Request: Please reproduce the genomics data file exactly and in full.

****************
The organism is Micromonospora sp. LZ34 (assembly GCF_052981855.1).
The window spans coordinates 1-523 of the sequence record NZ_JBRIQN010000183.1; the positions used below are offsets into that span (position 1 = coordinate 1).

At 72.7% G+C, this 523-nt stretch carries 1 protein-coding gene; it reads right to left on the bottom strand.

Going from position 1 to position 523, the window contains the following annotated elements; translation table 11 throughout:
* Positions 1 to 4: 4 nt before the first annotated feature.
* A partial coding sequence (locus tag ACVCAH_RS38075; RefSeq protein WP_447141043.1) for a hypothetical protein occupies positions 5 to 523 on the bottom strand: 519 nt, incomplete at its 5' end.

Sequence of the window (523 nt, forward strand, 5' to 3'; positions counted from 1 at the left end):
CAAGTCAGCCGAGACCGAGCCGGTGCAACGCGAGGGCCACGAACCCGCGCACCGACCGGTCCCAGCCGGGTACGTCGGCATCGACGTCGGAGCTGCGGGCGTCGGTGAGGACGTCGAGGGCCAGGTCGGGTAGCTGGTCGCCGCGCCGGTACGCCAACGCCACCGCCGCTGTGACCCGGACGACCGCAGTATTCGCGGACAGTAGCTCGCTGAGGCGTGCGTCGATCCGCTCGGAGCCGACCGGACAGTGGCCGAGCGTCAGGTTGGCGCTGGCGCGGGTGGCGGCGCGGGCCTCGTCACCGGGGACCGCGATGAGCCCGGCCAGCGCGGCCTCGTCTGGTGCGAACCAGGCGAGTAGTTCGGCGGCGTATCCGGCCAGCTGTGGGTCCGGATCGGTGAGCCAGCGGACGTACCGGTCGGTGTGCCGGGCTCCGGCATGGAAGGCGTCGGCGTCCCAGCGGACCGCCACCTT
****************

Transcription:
The organism is Micromonospora sp. LZ34 (assembly GCF_052981855.1).
The window spans coordinates 1-523 of the sequence record NZ_JBRIQN010000183.1; the positions used below are offsets into that span (position 1 = coordinate 1).

At 72.7% G+C, this 523-nt stretch carries 1 protein-coding gene; it reads right to left on the bottom strand.

Going from position 1 to position 523, the window contains the following annotated elements; translation table 11 throughout:
* Positions 1 to 4: 4 nt before the first annotated feature.
* A partial coding sequence (locus tag ACVCAH_RS38075; RefSeq protein WP_447141043.1) for a hypothetical protein occupies positions 5 to 523 on the bottom strand: 519 nt, incomplete at its 5' end.

Sequence of the window (523 nt, forward strand, 5' to 3'; positions counted from 1 at the left end):
CAAGTCAGCCGAGACCGAGCCGGTGCAACGCGAGGGCCACGAACCCGCGCACCGACCGGTCCCAGCCGGGTACGTCGGCATCGACGTCGGAGCTGCGGGCGTCGGTGAGGACGTCGAGGGCCAGGTCGGGTAGCTGGTCGCCGCGCCGGTACGCCAACGCCACCGCCGCTGTGACCCGGACGACCGCAGTATTCGCGGACAGTAGCTCGCTGAGGCGTGCGTCGATCCGCTCGGAGCCGACCGGACAGTGGCCGAGCGTCAGGTTGGCGCTGGCGCGGGTGGCGGCGCGGGCCTCGTCACCGGGGACCGCGATGAGCCCGGCCAGCGCGGCCTCGTCTGGTGCGAACCAGGCGAGTAGTTCGGCGGCGTATCCGGCCAGCTGTGGGTCCGGATCGGTGAGCCAGCGGACGTACCGGTCGGTGTGCCGGGCTCCGGCATGGAAGGCGTCGGCGTCCCAGCGGACCGCCACCTT